When shareholders voted on a climate-focused resolution at Mizuho Financial Group last month, it was a stark reminder that, when it comes to investor stewardship and engagement, Asia is the new kid on the block: it was the first ever climate proposal to be filed at an Asian company.
“Climate Action 100+ is the first attempt at collaborative engagement in Japan, and Asia more widely,” says Seiji Kawazoe, Senior Stewardship Officer for Sumitomo Mitsui Trust Asset Management and investor representative for Asia on CA100+’s steering committee. “In fact, it’s the first time investors have had this kind of coordinated engagement across the world, in the same language, on the same platform, with a common list of companies that we are each asking to commit to the same, robust, measurable things.”
But the resolution at Mizuho wasn’t from a CA100+ member. It was filed by Japanese NGO Kiko Network, asking the banking giant to disclose its exposure to climate risks and publish a strategy to align its financial activities with the Paris Agreement. And, while it got a very strong result – nearly 35% support – much of this was driven by European and North American shareholders.
Instead, the work that Kawazoe and his colleagues are doing through CA100+ in Asia steers clear of the ballot box.
“We focus a lot on long-term dialogue with the companies to move them towards actual commitments – that feels more appropriate and more effective than going out to resolutions,” he explains.
Success, he adds, is reliant on the “attitudes of senior management and how important they feel climate change is”, combined with the initiative’s emphasis on local managers engaging with domestic companies. “That way it’s based on long-term relationships, so the investor knows the key individuals they need to be talking to, and they’re familiar with the people and the company – they already have an element of trust there, which makes it much smoother and more effective.”
Sumitomo is leading engagement for CA100+ on a number of companies in Japan, Korea and Thailand, as well as acting as a “supporting investor” for firms elsewhere in the world.
The timing of engagement efforts in Japanese is particularly important, Kawazoe notes, because of the current capital market reforms taking place in the country, including the publication of new stewardship and governance codes, and the high-profile leadership that public pension fund GPIF – a relatively recent signatory of CA100+ – has shown on sustainable finance lately.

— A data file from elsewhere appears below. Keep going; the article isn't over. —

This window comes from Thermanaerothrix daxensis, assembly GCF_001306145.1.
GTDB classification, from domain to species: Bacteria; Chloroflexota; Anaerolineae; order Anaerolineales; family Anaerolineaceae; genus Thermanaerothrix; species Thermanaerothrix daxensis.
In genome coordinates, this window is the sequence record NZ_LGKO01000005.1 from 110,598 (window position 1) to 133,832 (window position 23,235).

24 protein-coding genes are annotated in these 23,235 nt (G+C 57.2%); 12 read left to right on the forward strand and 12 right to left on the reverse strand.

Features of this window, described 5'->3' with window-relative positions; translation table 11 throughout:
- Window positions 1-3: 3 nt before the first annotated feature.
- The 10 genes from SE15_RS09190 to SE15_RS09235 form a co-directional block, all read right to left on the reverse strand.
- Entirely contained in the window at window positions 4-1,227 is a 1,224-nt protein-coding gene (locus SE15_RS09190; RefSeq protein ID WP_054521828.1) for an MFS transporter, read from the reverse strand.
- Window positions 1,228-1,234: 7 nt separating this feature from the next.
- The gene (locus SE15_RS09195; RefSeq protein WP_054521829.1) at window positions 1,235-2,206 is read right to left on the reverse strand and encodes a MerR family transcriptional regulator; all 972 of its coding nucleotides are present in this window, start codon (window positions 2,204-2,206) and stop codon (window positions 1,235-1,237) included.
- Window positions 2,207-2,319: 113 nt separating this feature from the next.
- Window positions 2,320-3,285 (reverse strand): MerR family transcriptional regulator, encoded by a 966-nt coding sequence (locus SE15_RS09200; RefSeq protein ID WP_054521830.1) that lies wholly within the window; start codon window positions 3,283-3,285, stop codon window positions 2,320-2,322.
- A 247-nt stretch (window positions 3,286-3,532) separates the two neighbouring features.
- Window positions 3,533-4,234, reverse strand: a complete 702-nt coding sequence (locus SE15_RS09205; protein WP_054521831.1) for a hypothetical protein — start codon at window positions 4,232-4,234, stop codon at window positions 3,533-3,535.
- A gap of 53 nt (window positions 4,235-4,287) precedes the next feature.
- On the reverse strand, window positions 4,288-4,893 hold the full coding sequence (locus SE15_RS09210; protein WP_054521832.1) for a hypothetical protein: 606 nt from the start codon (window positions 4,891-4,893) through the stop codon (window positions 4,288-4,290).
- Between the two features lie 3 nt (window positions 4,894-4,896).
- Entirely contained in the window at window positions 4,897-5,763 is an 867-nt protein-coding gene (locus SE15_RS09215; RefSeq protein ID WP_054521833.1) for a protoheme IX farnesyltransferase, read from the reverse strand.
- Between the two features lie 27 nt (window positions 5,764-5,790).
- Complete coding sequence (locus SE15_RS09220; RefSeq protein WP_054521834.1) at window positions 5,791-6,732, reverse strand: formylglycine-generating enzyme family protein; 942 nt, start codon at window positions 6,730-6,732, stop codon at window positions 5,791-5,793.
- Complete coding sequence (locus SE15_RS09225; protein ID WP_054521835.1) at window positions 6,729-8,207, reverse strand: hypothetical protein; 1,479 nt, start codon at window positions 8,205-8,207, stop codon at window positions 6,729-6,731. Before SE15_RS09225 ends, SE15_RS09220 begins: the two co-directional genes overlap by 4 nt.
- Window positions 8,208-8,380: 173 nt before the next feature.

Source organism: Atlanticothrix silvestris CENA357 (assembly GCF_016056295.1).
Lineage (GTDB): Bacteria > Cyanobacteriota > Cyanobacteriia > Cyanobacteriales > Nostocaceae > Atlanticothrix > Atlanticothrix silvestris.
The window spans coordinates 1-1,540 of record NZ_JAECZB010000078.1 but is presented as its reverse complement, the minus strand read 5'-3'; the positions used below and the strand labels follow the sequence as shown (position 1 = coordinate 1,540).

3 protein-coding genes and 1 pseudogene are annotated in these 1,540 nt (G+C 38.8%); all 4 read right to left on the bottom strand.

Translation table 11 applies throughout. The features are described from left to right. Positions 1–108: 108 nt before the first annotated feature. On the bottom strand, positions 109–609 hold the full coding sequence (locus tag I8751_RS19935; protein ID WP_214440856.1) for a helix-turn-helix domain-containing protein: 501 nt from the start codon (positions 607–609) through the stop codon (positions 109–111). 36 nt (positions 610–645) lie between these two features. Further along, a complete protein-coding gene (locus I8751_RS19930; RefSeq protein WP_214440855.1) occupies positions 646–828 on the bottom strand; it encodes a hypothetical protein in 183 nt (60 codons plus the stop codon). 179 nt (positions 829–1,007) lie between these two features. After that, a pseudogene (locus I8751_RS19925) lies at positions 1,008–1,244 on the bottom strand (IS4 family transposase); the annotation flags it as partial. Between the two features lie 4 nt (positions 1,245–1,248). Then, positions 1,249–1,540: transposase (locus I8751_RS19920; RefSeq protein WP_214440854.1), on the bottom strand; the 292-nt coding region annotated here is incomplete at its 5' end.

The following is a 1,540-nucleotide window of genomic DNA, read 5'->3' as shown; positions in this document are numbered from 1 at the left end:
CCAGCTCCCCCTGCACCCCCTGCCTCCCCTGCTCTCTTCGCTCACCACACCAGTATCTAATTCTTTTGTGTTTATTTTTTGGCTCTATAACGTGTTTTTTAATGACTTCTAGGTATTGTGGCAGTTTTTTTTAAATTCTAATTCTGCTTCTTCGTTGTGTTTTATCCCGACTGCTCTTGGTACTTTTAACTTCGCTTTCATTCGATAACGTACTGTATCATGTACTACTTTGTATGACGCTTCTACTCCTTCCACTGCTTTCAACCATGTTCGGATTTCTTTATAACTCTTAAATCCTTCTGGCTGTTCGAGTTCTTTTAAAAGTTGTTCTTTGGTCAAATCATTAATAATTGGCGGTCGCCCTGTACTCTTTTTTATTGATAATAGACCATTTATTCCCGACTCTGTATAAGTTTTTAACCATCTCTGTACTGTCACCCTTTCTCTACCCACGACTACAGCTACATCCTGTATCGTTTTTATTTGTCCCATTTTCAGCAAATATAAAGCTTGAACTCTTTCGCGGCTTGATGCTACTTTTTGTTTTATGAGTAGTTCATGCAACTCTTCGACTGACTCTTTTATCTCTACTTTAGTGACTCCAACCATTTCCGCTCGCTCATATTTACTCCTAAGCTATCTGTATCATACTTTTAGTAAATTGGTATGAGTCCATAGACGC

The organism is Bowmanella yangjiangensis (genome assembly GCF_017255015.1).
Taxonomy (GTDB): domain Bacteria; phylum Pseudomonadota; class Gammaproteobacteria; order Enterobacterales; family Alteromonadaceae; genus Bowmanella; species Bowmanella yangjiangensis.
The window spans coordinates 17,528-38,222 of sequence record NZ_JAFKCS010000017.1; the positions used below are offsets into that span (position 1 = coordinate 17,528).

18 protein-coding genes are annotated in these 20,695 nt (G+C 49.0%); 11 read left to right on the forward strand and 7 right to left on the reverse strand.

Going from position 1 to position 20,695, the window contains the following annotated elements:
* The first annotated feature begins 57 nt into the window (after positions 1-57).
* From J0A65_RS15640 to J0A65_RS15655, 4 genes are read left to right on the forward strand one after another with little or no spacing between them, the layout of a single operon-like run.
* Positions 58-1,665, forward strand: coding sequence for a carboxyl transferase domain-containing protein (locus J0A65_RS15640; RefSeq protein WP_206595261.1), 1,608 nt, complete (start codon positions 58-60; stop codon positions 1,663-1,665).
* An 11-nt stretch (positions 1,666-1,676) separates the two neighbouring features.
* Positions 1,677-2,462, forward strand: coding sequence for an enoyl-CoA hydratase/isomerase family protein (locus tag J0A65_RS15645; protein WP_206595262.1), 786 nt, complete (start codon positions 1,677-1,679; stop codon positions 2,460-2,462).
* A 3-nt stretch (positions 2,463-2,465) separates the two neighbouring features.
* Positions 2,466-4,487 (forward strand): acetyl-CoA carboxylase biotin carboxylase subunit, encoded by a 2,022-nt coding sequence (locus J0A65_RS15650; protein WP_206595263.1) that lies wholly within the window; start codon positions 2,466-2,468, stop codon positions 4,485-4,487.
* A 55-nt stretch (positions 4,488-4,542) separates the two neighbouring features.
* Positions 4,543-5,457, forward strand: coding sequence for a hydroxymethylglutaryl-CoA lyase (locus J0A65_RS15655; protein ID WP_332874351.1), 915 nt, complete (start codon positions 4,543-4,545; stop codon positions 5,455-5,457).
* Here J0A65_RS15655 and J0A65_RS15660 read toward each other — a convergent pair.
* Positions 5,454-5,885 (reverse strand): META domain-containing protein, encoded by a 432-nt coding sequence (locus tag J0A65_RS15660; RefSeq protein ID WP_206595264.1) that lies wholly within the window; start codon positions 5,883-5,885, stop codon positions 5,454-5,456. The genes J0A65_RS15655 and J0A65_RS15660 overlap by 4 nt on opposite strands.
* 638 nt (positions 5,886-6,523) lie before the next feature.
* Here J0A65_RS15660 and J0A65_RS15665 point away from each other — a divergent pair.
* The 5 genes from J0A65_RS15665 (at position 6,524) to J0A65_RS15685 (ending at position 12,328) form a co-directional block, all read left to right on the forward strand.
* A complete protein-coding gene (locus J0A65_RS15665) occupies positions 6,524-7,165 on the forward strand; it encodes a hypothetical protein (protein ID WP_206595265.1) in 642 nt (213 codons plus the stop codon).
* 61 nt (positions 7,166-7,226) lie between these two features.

“We focus a lot on long-term dialogue with the companies to move them towards actual commitments – that feels more appropriate and more effective than going out to resolutions”
“There is momentum on ESG now, and the disclosure part of the CA100+ requests – where we ask for companies to report in line with the Taskforce on Climate-related Financial Disclosures – has been a catalyst for discussion,” Kawazoe observes, pointing to a consortium set up by the Government for Japanese companies to share experiences and develop approaches to TCFD disclosure. More than 250 firms are currently represented on the group, which he describes as “a really unique and effective way of enabling a conversation about climate change within the financial community”.
“There is a clear link between the companies that have joined that group, and the companies that have been targeted by CA100+, so clearly our work has encouraged that discussion – and in turn, that discussion will help with our engagement efforts.”
While disclosure is “the foundation for everything CA100+ is asking,” according to Kawazoe, the robustness of company targets will be something that will come under increasing scrutiny by signatories.
“There is a lot of talk about very ambitious climate targets, but in some cases the technologies companies are relying on to reach those targets are not feasible or commercial yet, so we need to see realistic commitments,” he explains, referring to technologies such as Carbon Capture and Storage and hydrogen-based steel manufacturing, among others. His concerns are shared by his peers in Europe: a recent Responsible Investor panel discussion saw Spanish energy firm Repsol agree to work with CA100+ on developing credible standards and expectations around the use of these technologies in the transition plans of Oil & Gas companies.
“If our target companies are relying on those technologies to get to Net Zero, we need to see that they are ramping up capital allocation to their research, development and implementation,” says Kawazoe. “Companies need to be clear on when new projects will be up and running, and whether they will be able to contribute meaningfully to emissions reductions within the necessary timeframes. We’ll be monitoring that, because it’s good to talk about emissions targets, but it needs to be serious.”
While a lot of the focus of CA100+ in Asia has so far been on Japan, engagement elsewhere is beginning to pick up steam.
In January, the first Chinese asset owner, Ping An, joined China Asset Management as a signatory to the initiative, and RI understands that there is further interest being expressed by investors in mainland China – important, if the project is to effectively tackle the seven Chinese companies on its target list.
In India, SBI Funds – a joint venture between Amundi and the State Bank of India – has been leading on a number of engagements for CA100+, with the initiative making plans for further work in the country. And, if the experience in Japan is anything to go by, it could be boosted by the publication of India’s stewardship code earlier this month, which requires shareholders to identify “circumstances for active intervention in investee companies and the manner of such intervention”, as well as developing engagement procedures and reporting on their stewardship performance.